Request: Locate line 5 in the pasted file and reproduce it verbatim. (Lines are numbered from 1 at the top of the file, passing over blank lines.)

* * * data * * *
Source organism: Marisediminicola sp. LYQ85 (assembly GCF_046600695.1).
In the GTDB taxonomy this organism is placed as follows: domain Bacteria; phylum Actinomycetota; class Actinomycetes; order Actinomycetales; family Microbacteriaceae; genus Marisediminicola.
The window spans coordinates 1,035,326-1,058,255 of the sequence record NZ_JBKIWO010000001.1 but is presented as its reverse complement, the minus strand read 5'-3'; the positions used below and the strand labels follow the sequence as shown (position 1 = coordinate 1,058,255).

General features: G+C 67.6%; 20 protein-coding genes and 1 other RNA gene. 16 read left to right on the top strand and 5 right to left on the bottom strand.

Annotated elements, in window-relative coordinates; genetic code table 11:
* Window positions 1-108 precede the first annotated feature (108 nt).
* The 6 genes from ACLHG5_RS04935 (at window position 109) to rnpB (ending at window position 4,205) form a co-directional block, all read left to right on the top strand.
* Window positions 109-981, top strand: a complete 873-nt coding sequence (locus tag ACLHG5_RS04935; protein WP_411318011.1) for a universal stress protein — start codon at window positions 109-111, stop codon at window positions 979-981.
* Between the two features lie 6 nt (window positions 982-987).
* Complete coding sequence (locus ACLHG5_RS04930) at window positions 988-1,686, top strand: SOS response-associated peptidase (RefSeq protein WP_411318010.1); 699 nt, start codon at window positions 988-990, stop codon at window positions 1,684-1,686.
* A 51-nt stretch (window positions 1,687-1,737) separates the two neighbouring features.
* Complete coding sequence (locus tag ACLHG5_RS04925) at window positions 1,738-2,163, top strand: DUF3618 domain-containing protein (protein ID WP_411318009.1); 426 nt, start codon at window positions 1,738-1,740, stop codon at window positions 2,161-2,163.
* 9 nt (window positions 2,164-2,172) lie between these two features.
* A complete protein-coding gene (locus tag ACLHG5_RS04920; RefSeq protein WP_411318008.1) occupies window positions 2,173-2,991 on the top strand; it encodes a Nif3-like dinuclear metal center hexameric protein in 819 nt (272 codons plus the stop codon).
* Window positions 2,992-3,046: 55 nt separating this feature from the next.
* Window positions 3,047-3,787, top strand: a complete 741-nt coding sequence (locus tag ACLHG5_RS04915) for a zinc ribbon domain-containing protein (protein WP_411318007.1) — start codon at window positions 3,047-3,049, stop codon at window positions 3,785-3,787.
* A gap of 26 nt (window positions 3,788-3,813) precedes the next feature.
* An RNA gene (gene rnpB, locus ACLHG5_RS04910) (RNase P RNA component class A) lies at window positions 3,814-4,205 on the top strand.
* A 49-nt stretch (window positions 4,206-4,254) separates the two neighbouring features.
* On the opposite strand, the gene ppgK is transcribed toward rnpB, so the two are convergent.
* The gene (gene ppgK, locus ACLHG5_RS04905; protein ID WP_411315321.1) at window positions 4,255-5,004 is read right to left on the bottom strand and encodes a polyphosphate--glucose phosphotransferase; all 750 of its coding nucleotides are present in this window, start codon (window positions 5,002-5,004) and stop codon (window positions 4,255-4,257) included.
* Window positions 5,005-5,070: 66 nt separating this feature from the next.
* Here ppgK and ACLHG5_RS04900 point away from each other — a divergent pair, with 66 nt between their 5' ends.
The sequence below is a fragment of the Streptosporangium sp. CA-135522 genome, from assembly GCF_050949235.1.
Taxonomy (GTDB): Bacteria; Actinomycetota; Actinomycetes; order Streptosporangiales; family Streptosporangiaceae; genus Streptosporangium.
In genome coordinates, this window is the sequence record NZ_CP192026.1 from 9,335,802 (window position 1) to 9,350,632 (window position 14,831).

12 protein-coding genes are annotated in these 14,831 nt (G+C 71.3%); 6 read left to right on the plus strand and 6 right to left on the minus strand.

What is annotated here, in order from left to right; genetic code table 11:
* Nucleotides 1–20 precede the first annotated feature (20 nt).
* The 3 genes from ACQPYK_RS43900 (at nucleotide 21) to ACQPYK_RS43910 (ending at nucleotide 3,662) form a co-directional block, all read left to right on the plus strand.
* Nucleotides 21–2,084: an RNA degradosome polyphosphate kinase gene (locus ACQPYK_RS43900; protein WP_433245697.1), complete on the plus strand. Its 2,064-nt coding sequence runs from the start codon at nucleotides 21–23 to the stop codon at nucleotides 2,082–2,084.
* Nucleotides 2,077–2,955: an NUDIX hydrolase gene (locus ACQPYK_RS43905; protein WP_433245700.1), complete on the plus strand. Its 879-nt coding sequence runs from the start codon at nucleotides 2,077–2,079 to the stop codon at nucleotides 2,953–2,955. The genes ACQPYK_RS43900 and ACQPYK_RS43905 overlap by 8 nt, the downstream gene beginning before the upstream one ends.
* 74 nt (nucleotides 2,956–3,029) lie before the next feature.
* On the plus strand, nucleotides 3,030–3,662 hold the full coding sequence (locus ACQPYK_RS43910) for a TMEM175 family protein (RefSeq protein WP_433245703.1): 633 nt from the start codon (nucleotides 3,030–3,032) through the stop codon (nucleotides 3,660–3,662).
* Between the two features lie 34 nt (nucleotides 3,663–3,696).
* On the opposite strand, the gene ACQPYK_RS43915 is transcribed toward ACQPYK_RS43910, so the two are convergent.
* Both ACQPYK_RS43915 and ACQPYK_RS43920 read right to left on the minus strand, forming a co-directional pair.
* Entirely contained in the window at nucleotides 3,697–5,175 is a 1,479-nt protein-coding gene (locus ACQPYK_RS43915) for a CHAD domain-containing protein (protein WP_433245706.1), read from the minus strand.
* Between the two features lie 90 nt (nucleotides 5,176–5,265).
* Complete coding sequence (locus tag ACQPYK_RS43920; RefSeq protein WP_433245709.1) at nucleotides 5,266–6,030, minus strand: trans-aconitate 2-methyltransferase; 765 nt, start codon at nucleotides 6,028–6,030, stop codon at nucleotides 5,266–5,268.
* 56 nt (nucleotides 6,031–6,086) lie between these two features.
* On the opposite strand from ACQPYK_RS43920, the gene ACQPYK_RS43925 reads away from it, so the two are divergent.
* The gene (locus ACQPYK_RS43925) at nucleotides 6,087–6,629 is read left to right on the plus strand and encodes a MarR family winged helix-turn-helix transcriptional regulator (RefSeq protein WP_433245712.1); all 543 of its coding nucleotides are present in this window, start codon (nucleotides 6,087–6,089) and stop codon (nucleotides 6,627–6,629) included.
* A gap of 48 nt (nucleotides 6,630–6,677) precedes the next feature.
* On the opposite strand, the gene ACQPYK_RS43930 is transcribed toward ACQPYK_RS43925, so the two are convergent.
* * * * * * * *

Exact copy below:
Annotated elements, in window-relative coordinates; genetic code table 11: